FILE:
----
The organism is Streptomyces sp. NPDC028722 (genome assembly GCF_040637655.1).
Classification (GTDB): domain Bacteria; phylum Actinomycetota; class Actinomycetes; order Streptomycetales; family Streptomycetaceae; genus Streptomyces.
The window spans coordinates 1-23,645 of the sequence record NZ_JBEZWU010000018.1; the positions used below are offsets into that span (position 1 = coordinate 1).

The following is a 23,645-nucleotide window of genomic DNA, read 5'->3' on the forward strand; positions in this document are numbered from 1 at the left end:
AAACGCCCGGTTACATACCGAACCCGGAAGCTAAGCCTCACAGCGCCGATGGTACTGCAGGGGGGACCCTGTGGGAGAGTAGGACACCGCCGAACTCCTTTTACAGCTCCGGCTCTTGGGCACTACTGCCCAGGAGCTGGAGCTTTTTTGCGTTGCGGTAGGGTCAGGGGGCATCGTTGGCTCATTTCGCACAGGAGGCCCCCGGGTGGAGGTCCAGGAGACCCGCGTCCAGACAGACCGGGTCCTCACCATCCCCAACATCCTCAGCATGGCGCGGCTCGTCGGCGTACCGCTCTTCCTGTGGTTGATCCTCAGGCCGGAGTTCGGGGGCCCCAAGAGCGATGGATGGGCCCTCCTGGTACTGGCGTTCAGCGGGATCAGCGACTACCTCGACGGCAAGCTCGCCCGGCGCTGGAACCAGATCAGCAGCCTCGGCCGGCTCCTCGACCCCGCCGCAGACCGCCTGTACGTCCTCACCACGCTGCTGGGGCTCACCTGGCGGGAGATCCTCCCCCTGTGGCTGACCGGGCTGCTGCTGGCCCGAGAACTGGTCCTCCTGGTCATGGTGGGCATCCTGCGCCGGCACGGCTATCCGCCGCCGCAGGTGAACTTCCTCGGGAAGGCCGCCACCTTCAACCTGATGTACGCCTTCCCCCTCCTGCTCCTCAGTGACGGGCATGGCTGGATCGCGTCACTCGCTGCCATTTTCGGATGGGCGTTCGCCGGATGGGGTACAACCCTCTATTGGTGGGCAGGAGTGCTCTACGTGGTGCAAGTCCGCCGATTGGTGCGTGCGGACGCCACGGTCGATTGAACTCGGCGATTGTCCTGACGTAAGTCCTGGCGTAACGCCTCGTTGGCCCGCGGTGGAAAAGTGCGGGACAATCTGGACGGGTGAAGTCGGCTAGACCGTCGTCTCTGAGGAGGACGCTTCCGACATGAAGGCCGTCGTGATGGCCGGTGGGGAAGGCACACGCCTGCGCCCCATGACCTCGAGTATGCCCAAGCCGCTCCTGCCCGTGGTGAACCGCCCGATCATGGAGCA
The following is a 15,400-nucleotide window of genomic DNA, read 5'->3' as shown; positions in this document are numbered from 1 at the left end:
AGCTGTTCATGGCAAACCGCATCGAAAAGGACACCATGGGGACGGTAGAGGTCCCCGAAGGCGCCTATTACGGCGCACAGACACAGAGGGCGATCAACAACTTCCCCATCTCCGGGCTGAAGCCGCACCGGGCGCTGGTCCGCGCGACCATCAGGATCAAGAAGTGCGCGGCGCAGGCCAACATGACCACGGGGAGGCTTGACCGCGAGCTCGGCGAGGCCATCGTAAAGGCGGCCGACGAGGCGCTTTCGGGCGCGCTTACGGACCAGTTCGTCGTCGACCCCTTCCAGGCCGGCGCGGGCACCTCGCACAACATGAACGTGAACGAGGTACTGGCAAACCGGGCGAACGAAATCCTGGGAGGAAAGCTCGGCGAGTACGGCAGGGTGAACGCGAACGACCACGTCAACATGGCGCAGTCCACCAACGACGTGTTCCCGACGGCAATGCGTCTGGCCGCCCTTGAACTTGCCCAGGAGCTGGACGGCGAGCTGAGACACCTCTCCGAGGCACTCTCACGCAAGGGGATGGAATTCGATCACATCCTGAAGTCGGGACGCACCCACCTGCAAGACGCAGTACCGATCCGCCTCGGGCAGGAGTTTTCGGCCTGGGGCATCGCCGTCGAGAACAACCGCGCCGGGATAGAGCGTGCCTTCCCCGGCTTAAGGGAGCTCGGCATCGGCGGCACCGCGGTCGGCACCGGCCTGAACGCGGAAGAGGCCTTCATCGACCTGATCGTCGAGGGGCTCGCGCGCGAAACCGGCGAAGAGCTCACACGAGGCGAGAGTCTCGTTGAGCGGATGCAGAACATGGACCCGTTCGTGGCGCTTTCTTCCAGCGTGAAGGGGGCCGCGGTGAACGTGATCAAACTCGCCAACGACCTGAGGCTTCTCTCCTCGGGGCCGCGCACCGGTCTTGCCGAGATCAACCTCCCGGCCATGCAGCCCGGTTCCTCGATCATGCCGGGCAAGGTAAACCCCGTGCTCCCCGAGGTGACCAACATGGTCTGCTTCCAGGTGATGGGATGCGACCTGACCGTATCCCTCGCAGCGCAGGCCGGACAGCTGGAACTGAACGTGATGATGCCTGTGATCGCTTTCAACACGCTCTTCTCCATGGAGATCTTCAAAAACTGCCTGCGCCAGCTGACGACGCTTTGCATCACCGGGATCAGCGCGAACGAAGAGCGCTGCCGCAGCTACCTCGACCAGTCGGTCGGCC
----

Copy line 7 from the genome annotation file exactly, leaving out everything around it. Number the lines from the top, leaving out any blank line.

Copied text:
AGCTGTTCATGGCAAACCGCATCGAAAAGGACACCATGGGGACGGTAGAGGTCCCCGAAGGCGCCTATTACGGCGCACAGACACAGAGGGCGATCAACAACTTCCCCATCTCCGGGCTGAAGCCGCACCGGGCGCTGGTCCGCGCGACCATCAGGATCAAGAAGTGCGCGGCGCAGGCCAACATGACCACGGGGAGGCTTGACCGCGAGCTCGGCGAGGCCATCGTAAAGGCGGCCGACGAGGCGCTTTCGGGCGCGCTTACGGACCAGTTCGTCGTCGACCCCTTCCAGGCCGGCGCGGGCACCTCGCACAACATGAACGTGAACGAGGTACTGGCAAACCGGGCGAACGAAATCCTGGGAGGAAAGCTCGGCGAGTACGGCAGGGTGAACGCGAACGACCACGTCAACATGGCGCAGTCCACCAACGACGTGTTCCCGACGGCAATGCGTCTGGCCGCCCTTGAACTTGCCCAGGAGCTGGACGGCGAGCTGAGACACCTCTCCGAGGCACTCTCACGCAAGGGGATGGAATTCGATCACATCCTGAAGTCGGGACGCACCCACCTGCAAGACGCAGTACCGATCCGCCTCGGGCAGGAGTTTTCGGCCTGGGGCATCGCCGTCGAGAACAACCGCGCCGGGATAGAGCGTGCCTTCCCCGGCTTAAGGGAGCTCGGCATCGGCGGCACCGCGGTCGGCACCGGCCTGAACGCGGAAGAGGCCTTCATCGACCTGATCGTCGAGGGGCTCGCGCGCGAAACCGGCGAAGAGCTCACACGAGGCGAGAGTCTCGTTGAGCGGATGCAGAACATGGACCCGTTCGTGGCGCTTTCTTCCAGCGTGAAGGGGGCCGCGGTGAACGTGATCAAACTCGCCAACGACCTGAGGCTTCTCTCCTCGGGGCCGCGCACCGGTCTTGCCGAGATCAACCTCCCGGCCATGCAGCCCGGTTCCTCGATCATGCCGGGCAAGGTAAACCCCGTGCTCCCCGAGGTGACCAACATGGTCTGCTTCCAGGTGATGGGATGCGACCTGACCGTATCCCTCGCAGCGCAGGCCGGACAGCTGGAACTGAACGTGATGATGCCTGTGATCGCTTTCAACACGCTCTTCTCCATGGAGATCTTCAAAAACTGCCTGCGCCAGCTGACGACGCTTTGCATCACCGGGATCAGCGCGAACGAAGAGCGCTGCCGCAGCTACCTCGACCAGTCGGTCGGCC